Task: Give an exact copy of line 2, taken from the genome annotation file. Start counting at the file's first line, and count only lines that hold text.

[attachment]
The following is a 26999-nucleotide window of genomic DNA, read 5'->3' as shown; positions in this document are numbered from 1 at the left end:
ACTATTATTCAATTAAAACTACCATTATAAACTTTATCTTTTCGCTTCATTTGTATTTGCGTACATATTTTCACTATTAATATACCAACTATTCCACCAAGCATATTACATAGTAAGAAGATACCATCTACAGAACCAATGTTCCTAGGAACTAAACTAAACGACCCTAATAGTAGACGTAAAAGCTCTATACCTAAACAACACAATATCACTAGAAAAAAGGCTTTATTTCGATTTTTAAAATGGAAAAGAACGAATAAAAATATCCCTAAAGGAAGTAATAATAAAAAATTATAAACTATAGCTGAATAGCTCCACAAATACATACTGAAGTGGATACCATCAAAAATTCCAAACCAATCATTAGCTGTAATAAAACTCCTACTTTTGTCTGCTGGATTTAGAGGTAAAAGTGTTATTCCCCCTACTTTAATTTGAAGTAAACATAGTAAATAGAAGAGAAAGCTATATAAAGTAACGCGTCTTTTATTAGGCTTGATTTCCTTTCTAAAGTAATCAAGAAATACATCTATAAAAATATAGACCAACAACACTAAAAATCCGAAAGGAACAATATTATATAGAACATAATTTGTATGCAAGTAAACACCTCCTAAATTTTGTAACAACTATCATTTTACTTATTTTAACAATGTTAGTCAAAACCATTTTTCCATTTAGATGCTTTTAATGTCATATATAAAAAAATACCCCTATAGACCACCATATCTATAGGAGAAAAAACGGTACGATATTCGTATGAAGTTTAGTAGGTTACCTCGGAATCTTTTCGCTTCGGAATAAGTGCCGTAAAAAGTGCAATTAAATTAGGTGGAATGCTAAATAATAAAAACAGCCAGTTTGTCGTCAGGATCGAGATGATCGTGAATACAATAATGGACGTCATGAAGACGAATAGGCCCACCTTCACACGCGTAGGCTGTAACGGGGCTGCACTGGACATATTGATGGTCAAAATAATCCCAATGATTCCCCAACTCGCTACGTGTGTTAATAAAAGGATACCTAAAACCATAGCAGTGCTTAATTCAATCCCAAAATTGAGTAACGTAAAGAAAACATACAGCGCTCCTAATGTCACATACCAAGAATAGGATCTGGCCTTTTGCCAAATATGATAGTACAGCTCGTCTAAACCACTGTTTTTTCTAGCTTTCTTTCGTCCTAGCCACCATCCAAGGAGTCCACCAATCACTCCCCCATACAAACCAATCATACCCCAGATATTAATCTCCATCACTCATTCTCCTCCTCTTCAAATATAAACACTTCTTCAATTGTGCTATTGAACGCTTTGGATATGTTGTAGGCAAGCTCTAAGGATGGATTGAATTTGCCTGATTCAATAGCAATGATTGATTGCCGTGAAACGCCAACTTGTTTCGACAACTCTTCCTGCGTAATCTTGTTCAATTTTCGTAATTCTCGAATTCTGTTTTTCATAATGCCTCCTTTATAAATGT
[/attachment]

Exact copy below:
ACTATTATTCAATTAAAACTACCATTATAAACTTTATCTTTTCGCTTCATTTGTATTTGCGTACATATTTTCACTATTAATATACCAACTATTCCACCAAGCATATTACATAGTAAGAAGATACCATCTACAGAACCAATGTTCCTAGGAACTAAACTAAACGACCCTAATAGTAGACGTAAAAGCTCTATACCTAAACAACACAATATCACTAGAAAAAAGGCTTTATTTCGATTTTTAAAATGGAAAAGAACGAATAAAAATATCCCTAAAGGAAGTAATAATAAAAAATTATAAACTATAGCTGAATAGCTCCACAAATACATACTGAAGTGGATACCATCAAAAATTCCAAACCAATCATTAGCTGTAATAAAACTCCTACTTTTGTCTGCTGGATTTAGAGGTAAAAGTGTTATTCCCCCTACTTTAATTTGAAGTAAACATAGTAAATAGAAGAGAAAGCTATATAAAGTAACGCGTCTTTTATTAGGCTTGATTTCCTTTCTAAAGTAATCAAGAAATACATCTATAAAAATATAGACCAACAACACTAAAAATCCGAAAGGAACAATATTATATAGAACATAATTTGTATGCAAGTAAACACCTCCTAAATTTTGTAACAACTATCATTTTACTTATTTTAACAATGTTAGTCAAAACCATTTTTCCATTTAGATGCTTTTAATGTCATATATAAAAAAATACCCCTATAGACCACCATATCTATAGGAGAAAAAACGGTACGATATTCGTATGAAGTTTAGTAGGTTACCTCGGAATCTTTTCGCTTCGGAATAAGTGCCGTAAAAAGTGCAATTAAATTAGGTGGAATGCTAAATAATAAAAACAGCCAGTTTGTCGTCAGGATCGAGATGATCGTGAATACAATAATGGACGTCATGAAGACGAATAGGCCCACCTTCACACGCGTAGGCTGTAACGGGGCTGCACTGGACATATTGATGGTCAAAATAATCCCAATGATTCCCCAACTCGCTACGTGTGTTAATAAAAGGATACCTAAAACCATAGCAGTGCTTAATTCAATCCCAAAATTGAGTAACGTAAAGAAAACATACAGCGCTCCTAATGTCACATACCAAGAATAGGATCTGGCCTTTTGCCAAATATGATAGTACAGCTCGTCTAAACCACTGTTTTTTCTAGCTTTCTTTCGTCCTAGCCACCATCCAAGGAGTCCACCAATCACTCCCCCATACAAACCAATCATACCCCAGATATTAATCTCCATCACTCATTCTCCTCCTCTTCAAATATAAACACTTCTTCAATTGTGCTATTGAACGCTTTGGATATGTTGTAGGCAAGCTCTAAGGATGGATTGAATTTGCCTGATTCAATAGCAATGATTGATTGCCGTGAAACGCCAACTTGTTTCGACAACTCTTCCTGCGTAATCTTGTTCAATTTTCGTAATTCTCGAATTCTGTTTTTCATAATGCCTCCTTTATAAATGT